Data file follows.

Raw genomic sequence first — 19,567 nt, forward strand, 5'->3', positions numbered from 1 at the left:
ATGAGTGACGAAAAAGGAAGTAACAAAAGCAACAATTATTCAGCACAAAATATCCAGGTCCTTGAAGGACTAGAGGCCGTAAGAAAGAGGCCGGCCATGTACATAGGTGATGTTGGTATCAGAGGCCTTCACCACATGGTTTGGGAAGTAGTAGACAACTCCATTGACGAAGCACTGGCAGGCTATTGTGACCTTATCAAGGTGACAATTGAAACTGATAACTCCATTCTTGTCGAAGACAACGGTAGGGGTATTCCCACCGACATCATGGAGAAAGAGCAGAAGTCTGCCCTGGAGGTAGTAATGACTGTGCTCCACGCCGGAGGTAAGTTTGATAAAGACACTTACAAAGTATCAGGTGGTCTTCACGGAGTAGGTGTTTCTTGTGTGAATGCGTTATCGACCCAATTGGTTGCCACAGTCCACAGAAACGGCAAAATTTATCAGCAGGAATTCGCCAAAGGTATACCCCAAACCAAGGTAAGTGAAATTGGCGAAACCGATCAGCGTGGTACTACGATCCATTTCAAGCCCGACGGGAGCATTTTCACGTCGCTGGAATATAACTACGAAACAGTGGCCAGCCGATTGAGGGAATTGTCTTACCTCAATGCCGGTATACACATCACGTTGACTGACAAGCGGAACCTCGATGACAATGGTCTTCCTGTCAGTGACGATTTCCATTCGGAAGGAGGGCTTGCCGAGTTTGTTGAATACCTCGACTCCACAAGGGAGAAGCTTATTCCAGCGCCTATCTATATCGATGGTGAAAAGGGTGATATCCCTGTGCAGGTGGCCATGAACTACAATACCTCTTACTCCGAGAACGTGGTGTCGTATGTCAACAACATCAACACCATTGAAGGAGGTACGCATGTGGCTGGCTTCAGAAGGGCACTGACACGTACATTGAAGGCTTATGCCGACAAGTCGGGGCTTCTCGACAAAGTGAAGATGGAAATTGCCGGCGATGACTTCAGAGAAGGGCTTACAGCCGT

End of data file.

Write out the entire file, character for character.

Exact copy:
Raw genomic sequence first — 19,567 nt, forward strand, 5'->3', positions numbered from 1 at the left:
ATGAGTGACGAAAAAGGAAGTAACAAAAGCAACAATTATTCAGCACAAAATATCCAGGTCCTTGAAGGACTAGAGGCCGTAAGAAAGAGGCCGGCCATGTACATAGGTGATGTTGGTATCAGAGGCCTTCACCACATGGTTTGGGAAGTAGTAGACAACTCCATTGACGAAGCACTGGCAGGCTATTGTGACCTTATCAAGGTGACAATTGAAACTGATAACTCCATTCTTGTCGAAGACAACGGTAGGGGTATTCCCACCGACATCATGGAGAAAGAGCAGAAGTCTGCCCTGGAGGTAGTAATGACTGTGCTCCACGCCGGAGGTAAGTTTGATAAAGACACTTACAAAGTATCAGGTGGTCTTCACGGAGTAGGTGTTTCTTGTGTGAATGCGTTATCGACCCAATTGGTTGCCACAGTCCACAGAAACGGCAAAATTTATCAGCAGGAATTCGCCAAAGGTATACCCCAAACCAAGGTAAGTGAAATTGGCGAAACCGATCAGCGTGGTACTACGATCCATTTCAAGCCCGACGGGAGCATTTTCACGTCGCTGGAATATAACTACGAAACAGTGGCCAGCCGATTGAGGGAATTGTCTTACCTCAATGCCGGTATACACATCACGTTGACTGACAAGCGGAACCTCGATGACAATGGTCTTCCTGTCAGTGACGATTTCCATTCGGAAGGAGGGCTTGCCGAGTTTGTTGAATACCTCGACTCCACAAGGGAGAAGCTTATTCCAGCGCCTATCTATATCGATGGTGAAAAGGGTGATATCCCTGTGCAGGTGGCCATGAACTACAATACCTCTTACTCCGAGAACGTGGTGTCGTATGTCAACAACATCAACACCATTGAAGGAGGTACGCATGTGGCTGGCTTCAGAAGGGCACTGACACGTACATTGAAGGCTTATGCCGACAAGTCGGGGCTTCTCGACAAAGTGAAGATGGAAATTGCCGGCGATGACTTCAGAGAAGGGCTTACAGCCGT